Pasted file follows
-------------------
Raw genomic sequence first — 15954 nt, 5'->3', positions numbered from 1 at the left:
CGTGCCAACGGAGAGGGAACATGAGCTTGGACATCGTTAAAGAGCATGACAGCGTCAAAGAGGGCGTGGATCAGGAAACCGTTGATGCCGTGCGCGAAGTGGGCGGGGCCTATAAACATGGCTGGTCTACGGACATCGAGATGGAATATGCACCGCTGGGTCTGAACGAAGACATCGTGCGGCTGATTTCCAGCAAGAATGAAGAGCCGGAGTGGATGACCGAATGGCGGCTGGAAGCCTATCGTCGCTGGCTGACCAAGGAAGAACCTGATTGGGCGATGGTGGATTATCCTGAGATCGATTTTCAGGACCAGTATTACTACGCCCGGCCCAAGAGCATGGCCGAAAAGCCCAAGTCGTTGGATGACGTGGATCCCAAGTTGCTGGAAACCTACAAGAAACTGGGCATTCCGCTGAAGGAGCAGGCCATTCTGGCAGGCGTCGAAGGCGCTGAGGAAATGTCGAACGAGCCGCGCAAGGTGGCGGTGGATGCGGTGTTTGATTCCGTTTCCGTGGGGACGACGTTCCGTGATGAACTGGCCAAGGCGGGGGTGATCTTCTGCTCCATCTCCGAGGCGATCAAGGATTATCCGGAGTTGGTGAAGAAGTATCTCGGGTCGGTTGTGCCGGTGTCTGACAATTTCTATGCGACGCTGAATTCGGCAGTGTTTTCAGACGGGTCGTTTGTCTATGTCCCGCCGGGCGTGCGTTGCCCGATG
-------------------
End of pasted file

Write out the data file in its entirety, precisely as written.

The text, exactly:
Raw genomic sequence first — 15954 nt, 5'->3', positions numbered from 1 at the left:
CGTGCCAACGGAGAGGGAACATGAGCTTGGACATCGTTAAAGAGCATGACAGCGTCAAAGAGGGCGTGGATCAGGAAACCGTTGATGCCGTGCGCGAAGTGGGCGGGGCCTATAAACATGGCTGGTCTACGGACATCGAGATGGAATATGCACCGCTGGGTCTGAACGAAGACATCGTGCGGCTGATTTCCAGCAAGAATGAAGAGCCGGAGTGGATGACCGAATGGCGGCTGGAAGCCTATCGTCGCTGGCTGACCAAGGAAGAACCTGATTGGGCGATGGTGGATTATCCTGAGATCGATTTTCAGGACCAGTATTACTACGCCCGGCCCAAGAGCATGGCCGAAAAGCCCAAGTCGTTGGATGACGTGGATCCCAAGTTGCTGGAAACCTACAAGAAACTGGGCATTCCGCTGAAGGAGCAGGCCATTCTGGCAGGCGTCGAAGGCGCTGAGGAAATGTCGAACGAGCCGCGCAAGGTGGCGGTGGATGCGGTGTTTGATTCCGTTTCCGTGGGGACGACGTTCCGTGATGAACTGGCCAAGGCGGGGGTGATCTTCTGCTCCATCTCCGAGGCGATCAAGGATTATCCGGAGTTGGTGAAGAAGTATCTCGGGTCGGTTGTGCCGGTGTCTGACAATTTCTATGCGACGCTGAATTCGGCAGTGTTTTCAGACGGGTCGTTTGTCTATGTCCCGCCGGGCGTGCGTTGCCCGATG